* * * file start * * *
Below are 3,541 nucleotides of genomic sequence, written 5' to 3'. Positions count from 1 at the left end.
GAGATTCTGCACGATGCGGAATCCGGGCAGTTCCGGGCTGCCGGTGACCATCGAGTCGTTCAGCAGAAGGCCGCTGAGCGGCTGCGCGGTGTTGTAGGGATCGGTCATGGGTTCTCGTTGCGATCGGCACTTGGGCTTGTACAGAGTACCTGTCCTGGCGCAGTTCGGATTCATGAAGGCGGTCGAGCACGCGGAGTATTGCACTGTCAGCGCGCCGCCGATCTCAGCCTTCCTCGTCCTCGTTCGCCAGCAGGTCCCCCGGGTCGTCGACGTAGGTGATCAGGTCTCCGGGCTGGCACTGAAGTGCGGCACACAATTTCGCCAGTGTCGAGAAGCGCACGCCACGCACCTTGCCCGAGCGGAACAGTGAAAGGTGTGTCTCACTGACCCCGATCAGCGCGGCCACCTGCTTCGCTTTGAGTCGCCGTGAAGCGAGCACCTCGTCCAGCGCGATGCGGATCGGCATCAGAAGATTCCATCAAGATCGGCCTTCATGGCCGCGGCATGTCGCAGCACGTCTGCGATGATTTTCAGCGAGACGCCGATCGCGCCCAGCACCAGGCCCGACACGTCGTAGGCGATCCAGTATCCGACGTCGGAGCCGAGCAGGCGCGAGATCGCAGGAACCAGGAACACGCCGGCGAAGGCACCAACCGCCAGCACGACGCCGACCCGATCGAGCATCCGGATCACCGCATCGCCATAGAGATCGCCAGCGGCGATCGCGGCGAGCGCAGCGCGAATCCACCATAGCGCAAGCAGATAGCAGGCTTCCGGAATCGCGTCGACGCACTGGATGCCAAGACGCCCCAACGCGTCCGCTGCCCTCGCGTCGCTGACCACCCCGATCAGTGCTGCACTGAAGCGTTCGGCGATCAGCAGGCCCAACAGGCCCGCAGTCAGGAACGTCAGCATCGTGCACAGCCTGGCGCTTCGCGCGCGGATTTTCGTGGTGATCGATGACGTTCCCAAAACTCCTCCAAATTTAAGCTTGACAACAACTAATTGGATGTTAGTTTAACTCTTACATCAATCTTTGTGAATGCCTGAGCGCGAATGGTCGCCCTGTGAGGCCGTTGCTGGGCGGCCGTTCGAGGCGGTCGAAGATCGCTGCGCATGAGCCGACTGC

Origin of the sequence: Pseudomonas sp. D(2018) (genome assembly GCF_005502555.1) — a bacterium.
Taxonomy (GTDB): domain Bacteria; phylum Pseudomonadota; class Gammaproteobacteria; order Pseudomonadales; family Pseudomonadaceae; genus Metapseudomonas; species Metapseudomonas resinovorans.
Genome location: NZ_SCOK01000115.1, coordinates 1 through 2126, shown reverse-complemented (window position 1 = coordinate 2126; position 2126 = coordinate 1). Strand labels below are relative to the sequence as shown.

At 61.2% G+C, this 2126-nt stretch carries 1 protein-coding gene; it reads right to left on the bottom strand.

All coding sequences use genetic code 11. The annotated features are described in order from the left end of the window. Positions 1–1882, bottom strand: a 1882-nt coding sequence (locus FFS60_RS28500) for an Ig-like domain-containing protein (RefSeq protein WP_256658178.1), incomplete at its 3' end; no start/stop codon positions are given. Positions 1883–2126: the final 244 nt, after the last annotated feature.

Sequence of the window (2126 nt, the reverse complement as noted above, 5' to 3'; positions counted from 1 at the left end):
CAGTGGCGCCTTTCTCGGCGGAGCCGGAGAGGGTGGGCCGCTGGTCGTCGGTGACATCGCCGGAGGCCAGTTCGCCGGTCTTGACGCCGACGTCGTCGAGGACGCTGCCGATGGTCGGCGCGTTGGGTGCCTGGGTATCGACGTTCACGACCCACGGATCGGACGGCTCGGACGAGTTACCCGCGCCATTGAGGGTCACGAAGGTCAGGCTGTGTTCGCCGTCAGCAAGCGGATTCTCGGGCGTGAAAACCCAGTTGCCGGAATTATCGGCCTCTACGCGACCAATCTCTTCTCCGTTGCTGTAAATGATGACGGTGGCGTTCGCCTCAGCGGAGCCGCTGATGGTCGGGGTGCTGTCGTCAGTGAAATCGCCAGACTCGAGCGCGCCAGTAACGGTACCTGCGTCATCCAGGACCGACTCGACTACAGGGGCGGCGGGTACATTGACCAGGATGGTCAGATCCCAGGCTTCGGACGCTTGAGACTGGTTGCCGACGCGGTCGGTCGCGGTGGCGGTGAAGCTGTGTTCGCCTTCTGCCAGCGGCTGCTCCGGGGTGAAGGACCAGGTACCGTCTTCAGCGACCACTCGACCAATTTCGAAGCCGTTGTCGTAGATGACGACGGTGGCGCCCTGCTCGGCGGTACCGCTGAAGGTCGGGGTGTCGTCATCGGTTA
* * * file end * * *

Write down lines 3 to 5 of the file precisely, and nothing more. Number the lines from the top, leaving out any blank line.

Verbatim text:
Origin of the sequence: Pseudomonas sp. D(2018) (genome assembly GCF_005502555.1) — a bacterium.
Taxonomy (GTDB): domain Bacteria; phylum Pseudomonadota; class Gammaproteobacteria; order Pseudomonadales; family Pseudomonadaceae; genus Metapseudomonas; species Metapseudomonas resinovorans.
Genome location: NZ_SCOK01000115.1, coordinates 1 through 2126, shown reverse-complemented (window position 1 = coordinate 2126; position 2126 = coordinate 1). Strand labels below are relative to the sequence as shown.